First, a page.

The days are long, stretched out in light and heat and possibilities. Especially when you are a kid. For most of us, summer was the best part of the year–no school, playing all day, maybe even going on a family trip.
Even if we didn’t have the ideal childhood, summer offered us a kind of escape. We could disappear into a book or the swimming pool or a favorite hiding place and just be with our own imagination for a while.
Often, remembering those childhood summers can trigger a forgotten dream or remind us of something we’ve always loved.
I grew up on Long Island, the fish shaped peninsula east of New York City that juts into the Atlantic Ocean. My neighborhood was pure suburbia with green lawns and good schools and a mix of Jewish and Catholic families.
Summer meant weekly visits to the library, hours lying on the grassy incline in our front yard, imagining shapes in the clouds, and playing kickball with the neighbor kids in the school playground across the street until bedtime. I was the youngest and always had to leave before the game was over, called in by the on and off flashing of the front porch light, my mother’s silent signal that it was time for me to come home.
When I complained that everyone else could stay out later, she offered me the option of coming in now or not playing at all.
My mother had very clear rules about a lot of things. Homework before play. You have to be well for a full day after being sick before going back to school. And I couldn’t wear shorts until June 21, the official first day of summer. (I wonder if she would have been flexible with the shorts rule if I had grown up in Phoenix.)
Summer was also when we took our annual family vacation. I learned how to read a map on our car trips to Washington DC and the Pennsylvania Amish country. I swam in a lake and caught fireflies in a jar with the daughter of one of my father’s former colleagues in upstate New York. And we always stayed at a Holiday Inn, because kids were free and they had a swimming pool.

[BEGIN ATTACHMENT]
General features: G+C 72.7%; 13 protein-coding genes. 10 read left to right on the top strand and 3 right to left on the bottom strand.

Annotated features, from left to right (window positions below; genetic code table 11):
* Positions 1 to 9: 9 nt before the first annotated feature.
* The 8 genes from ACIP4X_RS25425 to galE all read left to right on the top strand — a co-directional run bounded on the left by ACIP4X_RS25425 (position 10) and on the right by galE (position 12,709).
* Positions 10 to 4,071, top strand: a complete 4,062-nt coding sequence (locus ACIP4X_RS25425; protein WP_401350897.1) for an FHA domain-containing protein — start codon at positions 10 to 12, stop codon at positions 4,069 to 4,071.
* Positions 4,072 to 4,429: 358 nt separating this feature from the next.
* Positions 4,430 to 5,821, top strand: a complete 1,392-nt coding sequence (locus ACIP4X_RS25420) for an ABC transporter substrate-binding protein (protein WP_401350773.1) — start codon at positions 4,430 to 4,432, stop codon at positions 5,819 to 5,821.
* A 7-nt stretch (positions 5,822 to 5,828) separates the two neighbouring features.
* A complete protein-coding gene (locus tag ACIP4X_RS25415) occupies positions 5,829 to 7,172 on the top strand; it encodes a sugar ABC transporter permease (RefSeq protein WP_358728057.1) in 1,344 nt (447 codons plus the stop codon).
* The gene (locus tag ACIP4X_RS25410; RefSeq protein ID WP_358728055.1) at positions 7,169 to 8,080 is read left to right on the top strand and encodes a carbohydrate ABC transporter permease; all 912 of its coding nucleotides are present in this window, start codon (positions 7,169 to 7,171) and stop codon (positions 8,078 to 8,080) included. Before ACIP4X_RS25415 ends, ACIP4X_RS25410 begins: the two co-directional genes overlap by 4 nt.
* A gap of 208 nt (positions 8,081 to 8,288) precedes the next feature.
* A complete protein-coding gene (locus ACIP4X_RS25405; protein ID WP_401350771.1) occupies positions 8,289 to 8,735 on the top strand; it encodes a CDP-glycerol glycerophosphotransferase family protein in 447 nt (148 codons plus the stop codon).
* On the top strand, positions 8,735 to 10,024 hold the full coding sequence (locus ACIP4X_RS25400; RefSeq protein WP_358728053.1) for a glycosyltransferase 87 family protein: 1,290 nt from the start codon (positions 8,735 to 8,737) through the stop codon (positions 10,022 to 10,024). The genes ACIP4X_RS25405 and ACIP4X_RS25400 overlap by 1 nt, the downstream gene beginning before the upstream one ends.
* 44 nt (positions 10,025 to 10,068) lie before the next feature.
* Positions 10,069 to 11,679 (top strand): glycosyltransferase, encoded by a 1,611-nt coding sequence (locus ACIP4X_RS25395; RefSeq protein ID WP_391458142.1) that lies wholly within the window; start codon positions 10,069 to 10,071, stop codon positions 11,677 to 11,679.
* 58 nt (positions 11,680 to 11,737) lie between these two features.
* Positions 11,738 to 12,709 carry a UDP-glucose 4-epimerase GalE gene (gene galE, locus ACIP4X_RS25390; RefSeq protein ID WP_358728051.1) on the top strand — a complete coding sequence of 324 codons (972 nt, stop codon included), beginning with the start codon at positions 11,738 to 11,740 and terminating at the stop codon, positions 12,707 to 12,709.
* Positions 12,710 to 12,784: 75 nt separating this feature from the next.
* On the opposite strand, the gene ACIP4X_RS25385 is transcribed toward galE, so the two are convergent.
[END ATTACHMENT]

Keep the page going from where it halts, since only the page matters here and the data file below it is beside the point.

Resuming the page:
Summer was making friends with Beezus and Harriet and Encyclopedia Brown, and standing on my mother’s Hoover upright vacuum cleaner, pretending it was a microphone.
Summer was blowing wishes on dandelions and mowing patterns in the lawn with my father’s push mower. Summer was climbing across the monkey bars, not afraid to let go of one rung to reach the other.
Summer was blue popsicles dripping down my arm and chocolate Carvel ice cream cones dipped in rainbow sprinkles. Summer was getting my hair cut short, like a pixie, and my legs sticking to the vinyl on the backseat of the station wagon.
Summer was sleepover parties with my girlfriends and hours of riding our bikes on the blacktop of the schoolyard, pretending we were teenagers, driving to our own apartments.
Summer was being stuck in traffic coming home from Jones Beach, me in the back seat happily distracted by the smell of the ocean on my arms.
What do you remember about summer?
What were your favorite things to do?
Where did you hang out? Who were your best friends?
Does remembering anything about your childhood summer trigger a dream of something you’d like to be or do now?
I’d love to hear your summer memories. Please share them with me and my readers by clicking the comments below.